|Best of health||Dec. 31, 2006|
|Provided by: Sun Media|
|Written by: MARILYN LINTON|
|Stem cell research tops the list of medical stories of 2006|
Cancer has been cured countless times -- in mice -- so it was good to see a recently published report in the British Medical Journal that pointed out that animal studies are of limited use to human health. I thought this was particularly noteworthy because so many people today spend countless bucks on so-called alternative cancer "cures" that claim they work because of success in animal trials.
However, this story will probably get the same lukewarm attention as another recent report -- this one a Consumer Reports investigation -- that shows that most wrinkle creams (the North American antiaging skin product market is worth $1 billion plus annually) simply don't work.
A shot in the arm: Health Canada's approval of the new HPV vaccine is particularly important given that the vaccine will protect women from two strains of HPV or human papillomavirus. These viruses are responsible for more than 70% of cervical cancers, so the vaccine is a great step forward: Instead of just screening women, the vaccine is designed to immunize against the virus; an annual Pap smear will pick up the remaining viruses not covered by the vaccine. Experts are recommending the vaccine be given to young girls before they're sexually active.
It's no news that fish is good for you. But this year we've gained an increased awareness of how to choose which fish and why. While a recent high-level study concluded that fish's health benefits far outweigh its contaminant risks, there were further illuminations on the fish scene: Scallops and shrimp are now considered healthy for low-cholesterol diets, many farmed fish are healthier than wild, and we're learning that there's more on the fish menu than salmon and cod: Try sardines, catfish and tilapia, farmed sturgeon, and wild mahi-mahi.
The war on trans fat: Following on the heels of the non-smoking revolution, heart-clogging trans fats are not only now listed on food product labels but various cities, including New York, have proposed to limit trans fats in restaurants. By June 1, the Loews Hotels chain will have cut trans fats from all its locations' mini-bars, restaurant pastries and fried foods.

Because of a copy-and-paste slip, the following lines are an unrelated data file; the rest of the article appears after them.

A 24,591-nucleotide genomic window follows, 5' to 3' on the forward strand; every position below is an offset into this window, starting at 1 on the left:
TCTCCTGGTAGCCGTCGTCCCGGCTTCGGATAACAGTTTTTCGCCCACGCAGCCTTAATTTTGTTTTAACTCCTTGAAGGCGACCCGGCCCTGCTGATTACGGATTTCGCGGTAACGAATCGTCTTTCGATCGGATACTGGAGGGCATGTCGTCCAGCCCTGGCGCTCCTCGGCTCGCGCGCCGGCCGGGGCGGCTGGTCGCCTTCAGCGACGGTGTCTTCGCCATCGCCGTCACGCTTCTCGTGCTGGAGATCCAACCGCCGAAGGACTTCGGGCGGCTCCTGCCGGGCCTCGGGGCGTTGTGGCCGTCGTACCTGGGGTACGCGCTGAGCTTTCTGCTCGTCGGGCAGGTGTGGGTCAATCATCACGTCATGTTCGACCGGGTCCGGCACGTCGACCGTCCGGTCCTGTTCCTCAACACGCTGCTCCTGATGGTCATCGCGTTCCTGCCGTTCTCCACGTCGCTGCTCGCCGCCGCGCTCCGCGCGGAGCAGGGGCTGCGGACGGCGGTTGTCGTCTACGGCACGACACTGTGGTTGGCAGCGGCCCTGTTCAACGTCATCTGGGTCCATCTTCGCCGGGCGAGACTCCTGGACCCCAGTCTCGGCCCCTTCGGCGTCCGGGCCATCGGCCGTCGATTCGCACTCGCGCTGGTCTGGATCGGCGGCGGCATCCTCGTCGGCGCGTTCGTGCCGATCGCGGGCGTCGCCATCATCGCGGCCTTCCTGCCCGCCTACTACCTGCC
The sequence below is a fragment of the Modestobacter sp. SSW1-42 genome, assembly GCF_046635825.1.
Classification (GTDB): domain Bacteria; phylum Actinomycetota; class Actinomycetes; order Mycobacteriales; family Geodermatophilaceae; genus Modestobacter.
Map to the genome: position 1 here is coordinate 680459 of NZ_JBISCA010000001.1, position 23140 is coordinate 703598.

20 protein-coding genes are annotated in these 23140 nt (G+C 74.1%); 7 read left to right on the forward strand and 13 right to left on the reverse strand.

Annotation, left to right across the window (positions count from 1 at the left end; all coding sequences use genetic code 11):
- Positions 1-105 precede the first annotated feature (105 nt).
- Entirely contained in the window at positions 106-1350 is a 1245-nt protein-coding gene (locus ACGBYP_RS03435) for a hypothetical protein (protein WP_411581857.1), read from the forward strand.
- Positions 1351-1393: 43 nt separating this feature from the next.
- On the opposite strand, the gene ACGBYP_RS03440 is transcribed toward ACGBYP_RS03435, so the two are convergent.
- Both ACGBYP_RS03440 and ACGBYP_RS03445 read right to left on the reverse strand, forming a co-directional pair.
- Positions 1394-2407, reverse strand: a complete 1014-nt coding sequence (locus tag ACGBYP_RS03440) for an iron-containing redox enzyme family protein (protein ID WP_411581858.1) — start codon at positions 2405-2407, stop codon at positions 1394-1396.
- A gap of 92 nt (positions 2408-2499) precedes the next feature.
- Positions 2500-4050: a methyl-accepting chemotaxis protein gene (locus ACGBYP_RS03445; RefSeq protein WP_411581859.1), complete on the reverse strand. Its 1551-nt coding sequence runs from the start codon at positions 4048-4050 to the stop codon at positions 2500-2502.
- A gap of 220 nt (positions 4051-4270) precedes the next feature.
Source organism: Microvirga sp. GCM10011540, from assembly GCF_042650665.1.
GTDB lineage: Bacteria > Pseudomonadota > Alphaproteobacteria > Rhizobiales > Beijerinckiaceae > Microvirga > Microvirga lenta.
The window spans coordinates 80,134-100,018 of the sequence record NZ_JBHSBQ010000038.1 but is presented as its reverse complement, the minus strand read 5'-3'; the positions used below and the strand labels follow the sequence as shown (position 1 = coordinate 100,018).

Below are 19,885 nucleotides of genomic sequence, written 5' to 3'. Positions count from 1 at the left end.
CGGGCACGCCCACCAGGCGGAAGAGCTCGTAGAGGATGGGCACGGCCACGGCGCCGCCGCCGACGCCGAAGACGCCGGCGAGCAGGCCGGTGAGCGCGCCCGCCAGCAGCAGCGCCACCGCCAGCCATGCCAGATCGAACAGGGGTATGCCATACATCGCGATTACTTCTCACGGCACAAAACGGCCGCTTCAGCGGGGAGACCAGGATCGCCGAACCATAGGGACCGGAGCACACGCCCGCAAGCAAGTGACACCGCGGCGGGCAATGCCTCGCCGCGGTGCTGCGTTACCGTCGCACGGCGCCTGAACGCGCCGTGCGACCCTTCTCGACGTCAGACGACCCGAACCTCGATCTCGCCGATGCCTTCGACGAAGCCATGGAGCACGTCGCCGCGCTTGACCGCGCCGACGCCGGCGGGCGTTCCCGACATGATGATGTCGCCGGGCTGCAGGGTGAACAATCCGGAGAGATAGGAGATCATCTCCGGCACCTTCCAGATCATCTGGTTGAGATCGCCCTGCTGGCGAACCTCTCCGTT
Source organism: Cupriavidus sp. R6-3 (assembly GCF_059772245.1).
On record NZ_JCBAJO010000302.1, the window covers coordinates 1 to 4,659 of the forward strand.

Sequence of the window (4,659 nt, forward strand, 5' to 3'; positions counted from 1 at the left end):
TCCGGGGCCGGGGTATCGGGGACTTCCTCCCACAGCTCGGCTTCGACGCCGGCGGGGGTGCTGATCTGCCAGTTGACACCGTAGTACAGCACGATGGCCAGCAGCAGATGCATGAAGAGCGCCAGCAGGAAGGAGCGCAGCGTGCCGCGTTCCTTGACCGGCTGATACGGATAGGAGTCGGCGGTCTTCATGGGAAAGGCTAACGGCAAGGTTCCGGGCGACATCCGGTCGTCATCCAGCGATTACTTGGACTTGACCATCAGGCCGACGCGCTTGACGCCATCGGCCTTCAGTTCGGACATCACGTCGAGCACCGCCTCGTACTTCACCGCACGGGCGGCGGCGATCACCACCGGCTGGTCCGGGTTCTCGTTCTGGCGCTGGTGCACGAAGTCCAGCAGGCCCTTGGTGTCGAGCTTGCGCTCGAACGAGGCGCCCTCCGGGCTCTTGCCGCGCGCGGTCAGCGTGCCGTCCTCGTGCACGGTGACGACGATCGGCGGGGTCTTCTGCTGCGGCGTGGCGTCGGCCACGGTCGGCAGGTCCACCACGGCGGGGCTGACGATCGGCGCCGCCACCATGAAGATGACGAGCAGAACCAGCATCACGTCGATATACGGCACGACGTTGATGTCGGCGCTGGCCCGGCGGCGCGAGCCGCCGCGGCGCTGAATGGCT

Too many fat kids: Obesity has been called a crisis. But here's a snapshot to put the issue in perspective: This past year a pediatric expert reported that there are no longer enough child safety seats to accommodate the increasing number of overweight kids. Over the past 30 years, the rates of obesity have doubled for kids aged 2 to 5 and tripled for kids 6 to 11. TV shows are reflecting the trend: Watch the Food Network's marathon showing of Honey, We're Killing the Kids on Jan. 7.
The big D: Skin cancer aside, everyone needs more of the sunshine vitamin.
But this past year, Vitamin D has emerged as a super-hero that protects not only bones, but possibly also against MS and TB, breast and pancreatic cancers, colds, diabetes, and the flu. The vitamin, synthesized through the action of sunlight on the skin, is hard for us to come by in winter, so talk to your doctor about supplements.
Bad bugs: Clostridium difficile raced through Canadian hospitals a few years ago, but it and other antibiotic-resistant superbugs seem to be winning the battle if not the germ warfare as they spread beyond hospitals into the community. Now there's drug-resistant TB and a staph culprit known as MRSA to worry about. Closer to home there was the E. coli contaminated spinach story. More than 200 people were infected with it. Last month it was scallions that caused concern.
Good advice for 2007? Eat your vegetables, but wash them well first. And have a healthy new year.
|MORE COLUMNS BY MARILYN LINTON|